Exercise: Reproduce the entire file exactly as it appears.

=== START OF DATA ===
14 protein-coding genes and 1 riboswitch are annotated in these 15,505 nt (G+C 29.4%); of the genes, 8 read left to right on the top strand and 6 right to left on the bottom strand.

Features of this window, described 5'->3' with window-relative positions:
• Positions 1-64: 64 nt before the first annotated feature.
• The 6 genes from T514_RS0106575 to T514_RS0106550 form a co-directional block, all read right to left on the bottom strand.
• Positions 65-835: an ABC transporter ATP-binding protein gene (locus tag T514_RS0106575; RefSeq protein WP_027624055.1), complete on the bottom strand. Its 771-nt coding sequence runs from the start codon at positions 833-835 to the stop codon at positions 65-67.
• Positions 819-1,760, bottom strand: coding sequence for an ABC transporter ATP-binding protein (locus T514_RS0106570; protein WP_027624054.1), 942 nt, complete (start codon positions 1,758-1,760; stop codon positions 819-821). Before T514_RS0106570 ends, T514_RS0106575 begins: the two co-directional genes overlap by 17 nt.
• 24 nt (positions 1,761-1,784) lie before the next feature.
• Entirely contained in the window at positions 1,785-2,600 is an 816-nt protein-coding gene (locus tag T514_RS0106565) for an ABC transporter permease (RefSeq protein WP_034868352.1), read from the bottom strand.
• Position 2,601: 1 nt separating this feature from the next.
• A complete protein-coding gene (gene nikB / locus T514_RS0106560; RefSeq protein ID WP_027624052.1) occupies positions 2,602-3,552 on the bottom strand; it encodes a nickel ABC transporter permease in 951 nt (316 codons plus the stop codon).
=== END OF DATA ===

14 protein-coding genes and 1 riboswitch are annotated in these 15,505 nt (G+C 29.4%); of the genes, 8 read left to right on the top strand and 6 right to left on the bottom strand.

Features of this window, described 5'->3' with window-relative positions:
• Positions 1-64: 64 nt before the first annotated feature.
• The 6 genes from T514_RS0106575 to T514_RS0106550 form a co-directional block, all read right to left on the bottom strand.
• Positions 65-835: an ABC transporter ATP-binding protein gene (locus tag T514_RS0106575; RefSeq protein WP_027624055.1), complete on the bottom strand. Its 771-nt coding sequence runs from the start codon at positions 833-835 to the stop codon at positions 65-67.
• Positions 819-1,760, bottom strand: coding sequence for an ABC transporter ATP-binding protein (locus T514_RS0106570; protein WP_027624054.1), 942 nt, complete (start codon positions 1,758-1,760; stop codon positions 819-821). Before T514_RS0106570 ends, T514_RS0106575 begins: the two co-directional genes overlap by 17 nt.
• 24 nt (positions 1,761-1,784) lie before the next feature.
• Entirely contained in the window at positions 1,785-2,600 is an 816-nt protein-coding gene (locus tag T514_RS0106565) for an ABC transporter permease (RefSeq protein WP_034868352.1), read from the bottom strand.
• Position 2,601: 1 nt separating this feature from the next.
• A complete protein-coding gene (gene nikB / locus T514_RS0106560; RefSeq protein ID WP_027624052.1) occupies positions 2,602-3,552 on the bottom strand; it encodes a nickel ABC transporter permease in 951 nt (316 codons plus the stop codon).